August 16, 2006 12:40 PM PDT

Scandinavians to meet Apple over iTunes

Sweden's consumer rights agency will discuss complaint that iTunes service breaches consumer laws.

The story "Scandinavians to meet Apple over iTunes" published August 16, 2006 at 12:40 PM is no longer available on CNET News.

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Whiners. All Whiners.
If I made really cool vacuum bags and they only worked in my
vacuum, no one would care one bit.

This entire campaign against iTunes/iPod is driven by sore losers
resorting to grass roots mayhem to coerse governments to
legislate a way for them to compete with inferior products.

Utterly ridiculous.
Posted by fwpgreg (8 comments )
Reply Link Flag
bzzzzt. Wrong, but thanks for playing!
The issue is that Apple is restricting what customers can do with a product after it has been purchased. Based on the article, it seems that this is illegal in Scandinavia.
Posted by 60AmpRelay (17 comments )
Link Flag
RE
What's ridiculous is the belief by some Apple fan boys, that Apple should be above the law in others countries where it chooses to business. The laws in Sweden and Norway were in effect before Apple decided to setup shop with iTunes. It's very simple, follow the law or leave. Apple can make the necessary changes, goto court, or leave.
Posted by unknown unknown (1951 comments )
Link Flag
The wrath of pale people. . .
wil be felt if Scandinavian governments force Apple to close iTMS in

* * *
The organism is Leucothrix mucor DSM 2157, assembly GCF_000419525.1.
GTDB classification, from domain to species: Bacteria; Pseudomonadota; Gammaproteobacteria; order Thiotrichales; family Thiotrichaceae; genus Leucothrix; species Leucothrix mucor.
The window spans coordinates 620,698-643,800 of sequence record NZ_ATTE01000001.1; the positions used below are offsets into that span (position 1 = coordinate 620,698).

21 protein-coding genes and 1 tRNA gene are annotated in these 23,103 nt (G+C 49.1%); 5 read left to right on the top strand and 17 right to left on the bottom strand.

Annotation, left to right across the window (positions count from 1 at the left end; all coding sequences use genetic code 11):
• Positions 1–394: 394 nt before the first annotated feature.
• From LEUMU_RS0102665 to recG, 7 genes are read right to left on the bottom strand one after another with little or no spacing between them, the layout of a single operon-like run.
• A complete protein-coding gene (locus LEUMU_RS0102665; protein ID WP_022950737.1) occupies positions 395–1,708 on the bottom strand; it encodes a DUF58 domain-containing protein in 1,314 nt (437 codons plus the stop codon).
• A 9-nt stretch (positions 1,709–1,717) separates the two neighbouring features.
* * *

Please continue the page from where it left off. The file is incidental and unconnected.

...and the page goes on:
their countries. That anger will be directed at those governments,
not at Apple. The overwhelming majority of people who use iTMS
to purchase digital content knowingly consent to the terms.
Posted by J.G. (837 comments )
Reply Link Flag
But...
I'd personally rather buy from a seller whos selling in accordance with the law!

That aside of course, I've got a digital music collection, some from cd's, some from the store, but I dislike the iPod. There are 3 options for me: Suffer with an iPod, suffer without iTunes, or wait until Apple opens up its formats so that I can use a player I like with the music I purchased.
Posted by djcaseley (85 comments )
Link Flag
Funny
See, here's the thing I don't get.. Everybody is saying that iTunes music should be compatible with other players... You know what!?! It is... What's so hard about burning your music to cd in iTunes and then ripping back to mp3!? Whoa!!! Strange concept...
Posted by nzamparello (60 comments )
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your absalutely right
Any techno-weenie can burn an audio CD then rip it back to there prefered format. Oh, but not everyone is as steeped in uber-geekdom.

I can't explain a simply directory/file structure for sorting workload to most "average" users; you think they're going to take the extra three steps to flip there music from .mp3 back to .mp3?
Posted by jabbotts (492 comments )
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Re: Funny
How is it funny that someone wouldn't want to:
A) Waste money on the physical format needed to do this
B) Waste time needed to burn and rip the songs when there should be no real need for it
C) Lower audio quality because of the transcode
D) Possibly (depending of the software used to rip the burn't disc) having to retag every song
Posted by sidewinder (41 comments )
Link Flag
3 reasons why not